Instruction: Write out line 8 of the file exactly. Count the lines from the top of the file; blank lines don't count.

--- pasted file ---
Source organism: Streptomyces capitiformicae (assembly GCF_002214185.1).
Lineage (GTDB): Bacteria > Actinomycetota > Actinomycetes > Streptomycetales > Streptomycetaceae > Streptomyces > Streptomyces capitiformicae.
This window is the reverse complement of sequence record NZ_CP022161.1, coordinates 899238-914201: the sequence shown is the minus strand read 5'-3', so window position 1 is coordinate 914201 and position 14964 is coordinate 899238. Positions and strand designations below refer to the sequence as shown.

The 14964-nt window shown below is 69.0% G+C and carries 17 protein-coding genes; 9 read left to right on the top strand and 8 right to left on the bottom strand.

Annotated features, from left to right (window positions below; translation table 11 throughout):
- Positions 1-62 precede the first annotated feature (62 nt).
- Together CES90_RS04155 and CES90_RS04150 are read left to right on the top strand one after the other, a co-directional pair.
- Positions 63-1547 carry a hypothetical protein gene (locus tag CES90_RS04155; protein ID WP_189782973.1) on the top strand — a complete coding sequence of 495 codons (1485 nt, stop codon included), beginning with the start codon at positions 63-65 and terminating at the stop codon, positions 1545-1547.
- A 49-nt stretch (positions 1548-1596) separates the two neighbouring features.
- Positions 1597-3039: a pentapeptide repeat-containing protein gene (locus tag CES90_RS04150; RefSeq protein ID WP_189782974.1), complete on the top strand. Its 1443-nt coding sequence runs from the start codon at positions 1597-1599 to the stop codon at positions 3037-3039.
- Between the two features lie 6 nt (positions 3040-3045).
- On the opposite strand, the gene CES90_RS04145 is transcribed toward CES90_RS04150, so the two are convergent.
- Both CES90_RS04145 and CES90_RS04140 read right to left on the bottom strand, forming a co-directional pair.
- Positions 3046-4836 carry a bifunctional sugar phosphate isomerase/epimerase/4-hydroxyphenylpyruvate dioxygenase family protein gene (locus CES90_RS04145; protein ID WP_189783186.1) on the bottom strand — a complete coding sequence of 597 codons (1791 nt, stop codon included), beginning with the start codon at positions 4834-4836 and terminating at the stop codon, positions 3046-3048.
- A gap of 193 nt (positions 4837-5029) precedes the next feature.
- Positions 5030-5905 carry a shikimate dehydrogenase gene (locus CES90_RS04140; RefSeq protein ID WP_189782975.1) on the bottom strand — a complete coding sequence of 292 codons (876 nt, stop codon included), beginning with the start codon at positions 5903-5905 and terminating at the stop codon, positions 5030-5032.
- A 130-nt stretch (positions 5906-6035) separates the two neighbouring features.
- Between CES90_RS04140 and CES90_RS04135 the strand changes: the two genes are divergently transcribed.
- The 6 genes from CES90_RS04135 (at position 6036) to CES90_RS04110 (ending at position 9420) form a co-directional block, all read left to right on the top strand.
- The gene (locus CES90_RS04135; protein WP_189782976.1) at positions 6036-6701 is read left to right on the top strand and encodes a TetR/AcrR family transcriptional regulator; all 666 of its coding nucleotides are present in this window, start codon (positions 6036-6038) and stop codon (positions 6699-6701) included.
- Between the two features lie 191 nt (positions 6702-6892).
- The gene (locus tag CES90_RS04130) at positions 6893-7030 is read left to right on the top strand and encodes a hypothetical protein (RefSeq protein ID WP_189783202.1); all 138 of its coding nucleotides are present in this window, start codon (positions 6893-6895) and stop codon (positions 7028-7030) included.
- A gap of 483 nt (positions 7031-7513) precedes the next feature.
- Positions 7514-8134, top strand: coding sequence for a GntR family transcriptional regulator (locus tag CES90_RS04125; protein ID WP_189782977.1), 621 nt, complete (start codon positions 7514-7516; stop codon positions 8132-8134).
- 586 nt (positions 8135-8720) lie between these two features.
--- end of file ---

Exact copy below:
- Positions 63-1547 carry a hypothetical protein gene (locus tag CES90_RS04155; protein ID WP_189782973.1) on the top strand — a complete coding sequence of 495 codons (1485 nt, stop codon included), beginning with the start codon at positions 63-65 and terminating at the stop codon, positions 1545-1547.